Artificial Intelligence, or AI, has become a buzzword. Many label practically any decision made by machines as AI, and it becomes difficult to discern the difference between true AI innovation based on Deep Learning from the clever relabeling of existing capabilities. Many of these pseudo-AI efforts require massive investments of time and money to simulate an AI-like experience. This makes it vital for us to know how to spot true innovation.Continue reading “New Generation of Learning Design”
If you’re like me, you may not have noticed the quantum leaps in technology over the past four years. Technology is so omnipresent in our lives we’re often not aware of some of the profound changes going on around us—until something draws our attention to it.Continue reading “Why Deep Learning Will Change Instructional Design”
On occasion I have a problem associated with the firing of the neurons in my brain. Some event triggers my amygdala, releases dopamine stimulating my frontal lobe—and I enter into a state of hyperarousal. My thoughts go into hyperdrive, and I charge over the hill like I am Braveheart leading an uprising against Edward the Longshanks.
Some see this characteristic as me being overzealous. I prefer to think of myself as…enthusiastic. Either way—at some point I see a need to pause, reflect, and not lose a sense of balance.Continue reading “Shift Doesn’t Just Happen: Breaking Out of Imaginative Gridlock”
In A Failure of Nerve; Leadership in the Age of the Quick Fix, Edwin H. Friedman tells a fascinating story.
In 1493, the publishers of the Nuremberg Chronicle stood on the brink of a transformation that would profoundly change the way they lived, worked, and related to one other. But they couldn’t see it coming. They were so paralyzed by the emotional bombardments of their time they even left several pages at the end of the book blank so their readers could record “the rest of the events until the end of the world.” Continue reading “Imaginative Gridlock”
On my journey to becoming an eLearning Expert I have taken the Gallup Clifton Strengths Survey several times to discover my Signature Themes. My top 5 are very consistent—I always get Futuristic. I nod in agreement as the Clifton Strengths survey says, “The future fascinates you.” I guess that explains why I‘m drawn to articles written by futurists.
I just read an interesting article by Kevin Drum in the July/August of Tech World “Welcome to the Digital Revolution.” Kevin challenges us that the best lens at gaining the elusive glimpse of the future may be the past. Continue reading “The Future from My Rearview Mirror”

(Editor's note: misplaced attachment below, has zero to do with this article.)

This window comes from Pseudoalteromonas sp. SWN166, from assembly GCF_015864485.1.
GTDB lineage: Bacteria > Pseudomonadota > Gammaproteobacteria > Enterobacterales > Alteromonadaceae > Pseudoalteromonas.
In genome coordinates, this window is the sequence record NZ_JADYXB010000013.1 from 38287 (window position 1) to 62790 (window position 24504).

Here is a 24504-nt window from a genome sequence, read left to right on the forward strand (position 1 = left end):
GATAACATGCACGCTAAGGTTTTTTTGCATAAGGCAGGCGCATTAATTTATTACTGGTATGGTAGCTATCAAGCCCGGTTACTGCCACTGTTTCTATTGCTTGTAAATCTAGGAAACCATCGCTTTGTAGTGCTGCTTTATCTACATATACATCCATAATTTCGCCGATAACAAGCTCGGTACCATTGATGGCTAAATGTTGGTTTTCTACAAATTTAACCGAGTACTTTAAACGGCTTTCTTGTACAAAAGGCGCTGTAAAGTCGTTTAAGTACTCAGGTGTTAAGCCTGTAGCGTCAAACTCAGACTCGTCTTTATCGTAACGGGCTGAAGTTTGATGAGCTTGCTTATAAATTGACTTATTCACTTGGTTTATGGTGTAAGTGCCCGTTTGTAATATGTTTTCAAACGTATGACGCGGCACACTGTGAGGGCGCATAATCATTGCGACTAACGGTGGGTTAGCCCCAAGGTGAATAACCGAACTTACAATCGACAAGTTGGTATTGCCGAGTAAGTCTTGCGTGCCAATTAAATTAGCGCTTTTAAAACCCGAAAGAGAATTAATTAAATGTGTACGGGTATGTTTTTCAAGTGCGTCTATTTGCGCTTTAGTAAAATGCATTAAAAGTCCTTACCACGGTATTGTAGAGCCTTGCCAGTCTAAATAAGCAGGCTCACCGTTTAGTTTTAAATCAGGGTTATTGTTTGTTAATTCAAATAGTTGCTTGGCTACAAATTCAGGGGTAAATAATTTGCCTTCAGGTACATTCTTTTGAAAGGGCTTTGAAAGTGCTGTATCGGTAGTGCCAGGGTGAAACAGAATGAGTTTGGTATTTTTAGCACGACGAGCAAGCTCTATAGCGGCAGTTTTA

We often picture our primitive ancestors gathering around a fire to share stories. Amongst the tribe members, the seasoned imparted experience to those with less experience. Survival depended on Continue reading “Stories From Around the eLearning Fire”
The term “elearning ecosystem” appears more and more frequently in eLearning writings. As a leader in eLearning, I like this metaphor—not because it’s scientifically-based and sounds cool (although it is and it does), but because I find the metaphor reflects some foundational changes influencing eLearning instructional design. Continue reading “Experts and eLearning Ecosystems”
Innovation in the digital world seems to move at the speed-of-light. As I wonder what the conversations around digital learning will center on in five years, I believe the lasting dialogue will be “personalized learning.”
Those of us in the world of educational technology know of the rhetoric around the term, but we do not seem to have a shared understanding of its meaning. Many use the omnipresent phrase to refer to efforts to tailor instruction to each student’s unique needs and preferences. Continue reading “Personalized Learning”
YGBM Technologies and Higher Education
Rainbows End is a brilliant 2006 science fiction novel by Vernor Vinge. In the book, he describes a world undergoing ever-increasing change after the technological singularity—a premise that the invention of artificial superintelligence will trigger Continue reading “You Gotta Believe Me”
Remember the “Year of the MOOC” of 2012? What would possess us to even consider such a thing as a Massive Open Online Course? Maybe the MOOC captured our life-long-learner imaginations with the potential to enable free university-level education on an enormous scale.
Even the least of us could take a MIT or Stanford course from the leading expert of the world. Or, maybe the MOOC captured our mind’s eye because at our core we are teachers with an absorbing yearning to share our insightful understandings with as many as possible. But alas, the MOOC luster faded quickly. Continue reading “The MOOC: Window into our Pedagogical Soul”